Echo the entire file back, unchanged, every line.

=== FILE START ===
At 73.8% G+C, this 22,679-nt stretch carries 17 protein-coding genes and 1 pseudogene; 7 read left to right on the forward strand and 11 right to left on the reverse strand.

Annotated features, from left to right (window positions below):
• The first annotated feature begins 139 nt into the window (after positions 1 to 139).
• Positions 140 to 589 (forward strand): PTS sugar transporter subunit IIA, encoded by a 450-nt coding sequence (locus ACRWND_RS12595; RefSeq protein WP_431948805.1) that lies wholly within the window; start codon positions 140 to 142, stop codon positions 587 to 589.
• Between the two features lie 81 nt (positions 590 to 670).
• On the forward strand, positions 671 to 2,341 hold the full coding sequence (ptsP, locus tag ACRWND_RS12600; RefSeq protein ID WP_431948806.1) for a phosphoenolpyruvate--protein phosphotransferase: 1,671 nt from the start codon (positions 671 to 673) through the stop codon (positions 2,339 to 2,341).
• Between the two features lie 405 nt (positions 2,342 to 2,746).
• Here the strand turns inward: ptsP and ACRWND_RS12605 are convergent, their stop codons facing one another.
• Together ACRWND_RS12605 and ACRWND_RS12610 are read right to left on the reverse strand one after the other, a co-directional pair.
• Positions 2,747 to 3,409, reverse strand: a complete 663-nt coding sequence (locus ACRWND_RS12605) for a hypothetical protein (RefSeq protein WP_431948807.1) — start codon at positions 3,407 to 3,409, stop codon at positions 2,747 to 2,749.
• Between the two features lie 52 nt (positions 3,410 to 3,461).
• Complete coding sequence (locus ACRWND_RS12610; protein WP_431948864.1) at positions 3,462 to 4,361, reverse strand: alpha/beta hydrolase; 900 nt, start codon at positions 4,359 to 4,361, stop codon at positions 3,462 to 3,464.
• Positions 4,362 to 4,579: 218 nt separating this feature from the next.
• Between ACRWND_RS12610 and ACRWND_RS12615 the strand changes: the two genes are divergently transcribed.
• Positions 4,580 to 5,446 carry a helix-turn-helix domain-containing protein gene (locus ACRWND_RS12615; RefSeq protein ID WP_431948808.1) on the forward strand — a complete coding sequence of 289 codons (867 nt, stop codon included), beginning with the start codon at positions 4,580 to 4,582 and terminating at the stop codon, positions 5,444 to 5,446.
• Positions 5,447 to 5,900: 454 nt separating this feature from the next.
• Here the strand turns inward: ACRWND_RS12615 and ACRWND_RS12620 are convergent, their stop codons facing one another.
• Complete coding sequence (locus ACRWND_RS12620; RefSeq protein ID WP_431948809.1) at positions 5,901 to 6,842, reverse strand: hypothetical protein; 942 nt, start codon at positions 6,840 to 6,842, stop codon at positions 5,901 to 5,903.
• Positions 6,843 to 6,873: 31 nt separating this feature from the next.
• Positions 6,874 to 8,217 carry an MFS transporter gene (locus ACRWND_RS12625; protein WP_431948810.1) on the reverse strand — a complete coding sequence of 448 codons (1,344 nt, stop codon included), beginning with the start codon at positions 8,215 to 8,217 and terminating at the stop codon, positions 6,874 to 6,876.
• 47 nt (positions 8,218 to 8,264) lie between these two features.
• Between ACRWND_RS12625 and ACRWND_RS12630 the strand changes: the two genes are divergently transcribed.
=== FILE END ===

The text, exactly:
At 73.8% G+C, this 22,679-nt stretch carries 17 protein-coding genes and 1 pseudogene; 7 read left to right on the forward strand and 11 right to left on the reverse strand.

Annotated features, from left to right (window positions below):
• The first annotated feature begins 139 nt into the window (after positions 1 to 139).
• Positions 140 to 589 (forward strand): PTS sugar transporter subunit IIA, encoded by a 450-nt coding sequence (locus ACRWND_RS12595; RefSeq protein WP_431948805.1) that lies wholly within the window; start codon positions 140 to 142, stop codon positions 587 to 589.
• Between the two features lie 81 nt (positions 590 to 670).
• On the forward strand, positions 671 to 2,341 hold the full coding sequence (ptsP, locus tag ACRWND_RS12600; RefSeq protein ID WP_431948806.1) for a phosphoenolpyruvate--protein phosphotransferase: 1,671 nt from the start codon (positions 671 to 673) through the stop codon (positions 2,339 to 2,341).
• Between the two features lie 405 nt (positions 2,342 to 2,746).
• Here the strand turns inward: ptsP and ACRWND_RS12605 are convergent, their stop codons facing one another.
• Together ACRWND_RS12605 and ACRWND_RS12610 are read right to left on the reverse strand one after the other, a co-directional pair.
• Positions 2,747 to 3,409, reverse strand: a complete 663-nt coding sequence (locus ACRWND_RS12605) for a hypothetical protein (RefSeq protein WP_431948807.1) — start codon at positions 3,407 to 3,409, stop codon at positions 2,747 to 2,749.
• Between the two features lie 52 nt (positions 3,410 to 3,461).
• Complete coding sequence (locus ACRWND_RS12610; protein WP_431948864.1) at positions 3,462 to 4,361, reverse strand: alpha/beta hydrolase; 900 nt, start codon at positions 4,359 to 4,361, stop codon at positions 3,462 to 3,464.
• Positions 4,362 to 4,579: 218 nt separating this feature from the next.
• Between ACRWND_RS12610 and ACRWND_RS12615 the strand changes: the two genes are divergently transcribed.
• Positions 4,580 to 5,446 carry a helix-turn-helix domain-containing protein gene (locus ACRWND_RS12615; RefSeq protein ID WP_431948808.1) on the forward strand — a complete coding sequence of 289 codons (867 nt, stop codon included), beginning with the start codon at positions 4,580 to 4,582 and terminating at the stop codon, positions 5,444 to 5,446.
• Positions 5,447 to 5,900: 454 nt separating this feature from the next.
• Here the strand turns inward: ACRWND_RS12615 and ACRWND_RS12620 are convergent, their stop codons facing one another.
• Complete coding sequence (locus ACRWND_RS12620; RefSeq protein ID WP_431948809.1) at positions 5,901 to 6,842, reverse strand: hypothetical protein; 942 nt, start codon at positions 6,840 to 6,842, stop codon at positions 5,901 to 5,903.
• Positions 6,843 to 6,873: 31 nt separating this feature from the next.
• Positions 6,874 to 8,217 carry an MFS transporter gene (locus ACRWND_RS12625; protein WP_431948810.1) on the reverse strand — a complete coding sequence of 448 codons (1,344 nt, stop codon included), beginning with the start codon at positions 8,215 to 8,217 and terminating at the stop codon, positions 6,874 to 6,876.
• 47 nt (positions 8,218 to 8,264) lie between these two features.
• Between ACRWND_RS12625 and ACRWND_RS12630 the strand changes: the two genes are divergently transcribed.